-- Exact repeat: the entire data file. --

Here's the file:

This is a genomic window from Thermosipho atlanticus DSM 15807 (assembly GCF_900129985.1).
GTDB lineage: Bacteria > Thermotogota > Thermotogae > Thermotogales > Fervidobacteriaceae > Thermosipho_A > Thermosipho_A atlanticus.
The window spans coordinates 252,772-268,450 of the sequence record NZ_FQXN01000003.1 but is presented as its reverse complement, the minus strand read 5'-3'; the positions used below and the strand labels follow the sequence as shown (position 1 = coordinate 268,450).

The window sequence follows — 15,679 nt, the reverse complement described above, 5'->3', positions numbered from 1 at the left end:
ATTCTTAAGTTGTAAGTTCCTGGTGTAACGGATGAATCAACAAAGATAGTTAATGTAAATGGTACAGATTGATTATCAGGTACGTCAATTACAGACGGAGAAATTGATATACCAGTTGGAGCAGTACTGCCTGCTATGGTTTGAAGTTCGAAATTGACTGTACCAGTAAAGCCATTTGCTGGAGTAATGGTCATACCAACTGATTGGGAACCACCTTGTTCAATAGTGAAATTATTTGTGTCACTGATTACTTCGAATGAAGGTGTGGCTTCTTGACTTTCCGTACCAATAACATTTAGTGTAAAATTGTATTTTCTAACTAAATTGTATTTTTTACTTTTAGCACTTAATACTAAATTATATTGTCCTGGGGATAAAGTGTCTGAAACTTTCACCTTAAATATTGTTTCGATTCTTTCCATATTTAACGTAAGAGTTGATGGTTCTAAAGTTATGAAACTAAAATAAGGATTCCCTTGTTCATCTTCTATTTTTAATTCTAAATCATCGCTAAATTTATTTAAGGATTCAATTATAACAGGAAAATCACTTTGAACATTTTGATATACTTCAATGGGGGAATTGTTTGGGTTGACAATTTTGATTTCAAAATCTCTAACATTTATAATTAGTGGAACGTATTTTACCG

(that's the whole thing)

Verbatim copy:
This is a genomic window from Thermosipho atlanticus DSM 15807 (assembly GCF_900129985.1).
GTDB lineage: Bacteria > Thermotogota > Thermotogae > Thermotogales > Fervidobacteriaceae > Thermosipho_A > Thermosipho_A atlanticus.
The window spans coordinates 252,772-268,450 of the sequence record NZ_FQXN01000003.1 but is presented as its reverse complement, the minus strand read 5'-3'; the positions used below and the strand labels follow the sequence as shown (position 1 = coordinate 268,450).

The window sequence follows — 15,679 nt, the reverse complement described above, 5'->3', positions numbered from 1 at the left end:
ATTCTTAAGTTGTAAGTTCCTGGTGTAACGGATGAATCAACAAAGATAGTTAATGTAAATGGTACAGATTGATTATCAGGTACGTCAATTACAGACGGAGAAATTGATATACCAGTTGGAGCAGTACTGCCTGCTATGGTTTGAAGTTCGAAATTGACTGTACCAGTAAAGCCATTTGCTGGAGTAATGGTCATACCAACTGATTGGGAACCACCTTGTTCAATAGTGAAATTATTTGTGTCACTGATTACTTCGAATGAAGGTGTGGCTTCTTGACTTTCCGTACCAATAACATTTAGTGTAAAATTGTATTTTCTAACTAAATTGTATTTTTTACTTTTAGCACTTAATACTAAATTATATTGTCCTGGGGATAAAGTGTCTGAAACTTTCACCTTAAATATTGTTTCGATTCTTTCCATATTTAACGTAAGAGTTGATGGTTCTAAAGTTATGAAACTAAAATAAGGATTCCCTTGTTCATCTTCTATTTTTAATTCTAAATCATCGCTAAATTTATTTAAGGATTCAATTATAACAGGAAAATCACTTTGAACATTTTGATATACTTCAATGGGGGAATTGTTTGGGTTGACAATTTTGATTTCAAAATCTCTAACATTTATAATTAGTGGAACGTATTTTACCG